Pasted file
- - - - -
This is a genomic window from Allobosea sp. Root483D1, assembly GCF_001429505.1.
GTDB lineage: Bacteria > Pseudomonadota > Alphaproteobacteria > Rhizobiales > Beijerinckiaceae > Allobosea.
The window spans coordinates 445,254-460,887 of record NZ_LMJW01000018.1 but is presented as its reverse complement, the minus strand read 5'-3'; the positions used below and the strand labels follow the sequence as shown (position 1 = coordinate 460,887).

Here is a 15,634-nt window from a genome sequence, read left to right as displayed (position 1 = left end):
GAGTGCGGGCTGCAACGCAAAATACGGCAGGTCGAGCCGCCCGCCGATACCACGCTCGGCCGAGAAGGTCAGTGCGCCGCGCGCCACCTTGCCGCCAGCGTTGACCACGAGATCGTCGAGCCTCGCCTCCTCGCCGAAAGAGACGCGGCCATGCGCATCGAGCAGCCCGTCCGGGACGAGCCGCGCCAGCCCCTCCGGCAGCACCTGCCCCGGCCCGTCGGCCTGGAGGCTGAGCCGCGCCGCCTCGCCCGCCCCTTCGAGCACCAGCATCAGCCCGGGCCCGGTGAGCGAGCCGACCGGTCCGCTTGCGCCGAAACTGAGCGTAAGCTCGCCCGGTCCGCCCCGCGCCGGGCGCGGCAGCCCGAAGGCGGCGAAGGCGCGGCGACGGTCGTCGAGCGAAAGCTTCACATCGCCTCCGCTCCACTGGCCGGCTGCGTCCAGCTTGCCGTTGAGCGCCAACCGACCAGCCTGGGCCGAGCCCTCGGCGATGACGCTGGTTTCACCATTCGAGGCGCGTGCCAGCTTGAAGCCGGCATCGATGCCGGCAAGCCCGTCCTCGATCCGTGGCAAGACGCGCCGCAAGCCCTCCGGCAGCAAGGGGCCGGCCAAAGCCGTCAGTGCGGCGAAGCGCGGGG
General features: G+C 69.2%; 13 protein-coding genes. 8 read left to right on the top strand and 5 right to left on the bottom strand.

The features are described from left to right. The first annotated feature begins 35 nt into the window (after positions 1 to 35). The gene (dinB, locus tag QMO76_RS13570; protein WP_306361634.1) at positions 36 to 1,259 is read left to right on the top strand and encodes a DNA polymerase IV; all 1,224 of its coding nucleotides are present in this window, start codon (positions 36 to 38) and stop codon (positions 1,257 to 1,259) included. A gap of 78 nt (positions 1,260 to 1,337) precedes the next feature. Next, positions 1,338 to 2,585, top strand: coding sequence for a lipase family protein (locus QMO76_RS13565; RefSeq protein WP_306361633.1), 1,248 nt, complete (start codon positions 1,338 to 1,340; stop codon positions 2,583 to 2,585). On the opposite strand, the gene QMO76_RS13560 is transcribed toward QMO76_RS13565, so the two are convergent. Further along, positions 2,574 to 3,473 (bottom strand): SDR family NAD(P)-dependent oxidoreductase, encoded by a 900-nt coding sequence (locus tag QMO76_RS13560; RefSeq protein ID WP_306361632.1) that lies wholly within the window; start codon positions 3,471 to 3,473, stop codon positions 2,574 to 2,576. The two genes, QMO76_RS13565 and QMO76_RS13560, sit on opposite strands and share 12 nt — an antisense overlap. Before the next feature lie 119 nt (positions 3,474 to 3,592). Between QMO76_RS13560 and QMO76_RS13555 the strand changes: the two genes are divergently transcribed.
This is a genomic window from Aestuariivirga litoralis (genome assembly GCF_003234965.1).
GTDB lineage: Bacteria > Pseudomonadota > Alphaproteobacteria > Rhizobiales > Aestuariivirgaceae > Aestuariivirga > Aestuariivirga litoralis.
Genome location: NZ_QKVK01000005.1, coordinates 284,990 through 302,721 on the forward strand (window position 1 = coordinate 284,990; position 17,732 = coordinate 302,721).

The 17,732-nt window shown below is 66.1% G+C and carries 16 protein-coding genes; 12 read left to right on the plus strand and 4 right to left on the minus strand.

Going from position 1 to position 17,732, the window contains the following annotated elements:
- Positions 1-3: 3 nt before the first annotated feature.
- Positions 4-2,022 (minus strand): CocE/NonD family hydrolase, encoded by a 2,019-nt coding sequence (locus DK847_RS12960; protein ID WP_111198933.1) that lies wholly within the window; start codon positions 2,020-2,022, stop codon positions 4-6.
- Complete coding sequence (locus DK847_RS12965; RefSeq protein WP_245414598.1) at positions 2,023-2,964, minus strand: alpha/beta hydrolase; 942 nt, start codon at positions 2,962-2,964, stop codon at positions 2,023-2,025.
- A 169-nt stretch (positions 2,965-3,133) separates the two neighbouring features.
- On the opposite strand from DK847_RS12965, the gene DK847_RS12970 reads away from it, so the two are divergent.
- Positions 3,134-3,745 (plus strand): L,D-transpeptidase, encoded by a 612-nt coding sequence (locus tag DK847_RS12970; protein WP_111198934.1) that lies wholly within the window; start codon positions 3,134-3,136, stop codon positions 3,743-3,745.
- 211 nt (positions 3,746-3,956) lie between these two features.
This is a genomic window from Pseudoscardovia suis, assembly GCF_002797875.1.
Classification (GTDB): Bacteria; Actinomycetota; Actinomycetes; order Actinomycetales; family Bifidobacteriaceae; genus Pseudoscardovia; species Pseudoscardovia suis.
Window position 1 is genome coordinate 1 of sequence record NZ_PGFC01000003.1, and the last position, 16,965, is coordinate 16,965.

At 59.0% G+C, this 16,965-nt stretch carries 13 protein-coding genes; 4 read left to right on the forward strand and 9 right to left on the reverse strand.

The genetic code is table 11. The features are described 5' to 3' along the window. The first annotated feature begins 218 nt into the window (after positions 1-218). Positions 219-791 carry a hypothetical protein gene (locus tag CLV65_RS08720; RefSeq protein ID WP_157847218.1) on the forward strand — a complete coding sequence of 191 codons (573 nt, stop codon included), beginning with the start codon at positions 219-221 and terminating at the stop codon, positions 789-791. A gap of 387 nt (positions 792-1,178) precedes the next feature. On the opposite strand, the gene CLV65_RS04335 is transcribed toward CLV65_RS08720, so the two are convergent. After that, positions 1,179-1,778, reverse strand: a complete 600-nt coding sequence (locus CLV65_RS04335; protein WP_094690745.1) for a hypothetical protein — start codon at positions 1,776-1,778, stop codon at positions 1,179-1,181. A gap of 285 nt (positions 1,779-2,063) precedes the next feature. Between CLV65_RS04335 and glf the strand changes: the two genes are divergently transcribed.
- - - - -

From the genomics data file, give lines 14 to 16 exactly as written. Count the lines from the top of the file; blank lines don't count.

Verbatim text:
- Positions 4-2,022 (minus strand): CocE/NonD family hydrolase, encoded by a 2,019-nt coding sequence (locus DK847_RS12960; protein ID WP_111198933.1) that lies wholly within the window; start codon positions 2,020-2,022, stop codon positions 4-6.
- Complete coding sequence (locus DK847_RS12965; RefSeq protein WP_245414598.1) at positions 2,023-2,964, minus strand: alpha/beta hydrolase; 942 nt, start codon at positions 2,962-2,964, stop codon at positions 2,023-2,025.
- A 169-nt stretch (positions 2,965-3,133) separates the two neighbouring features.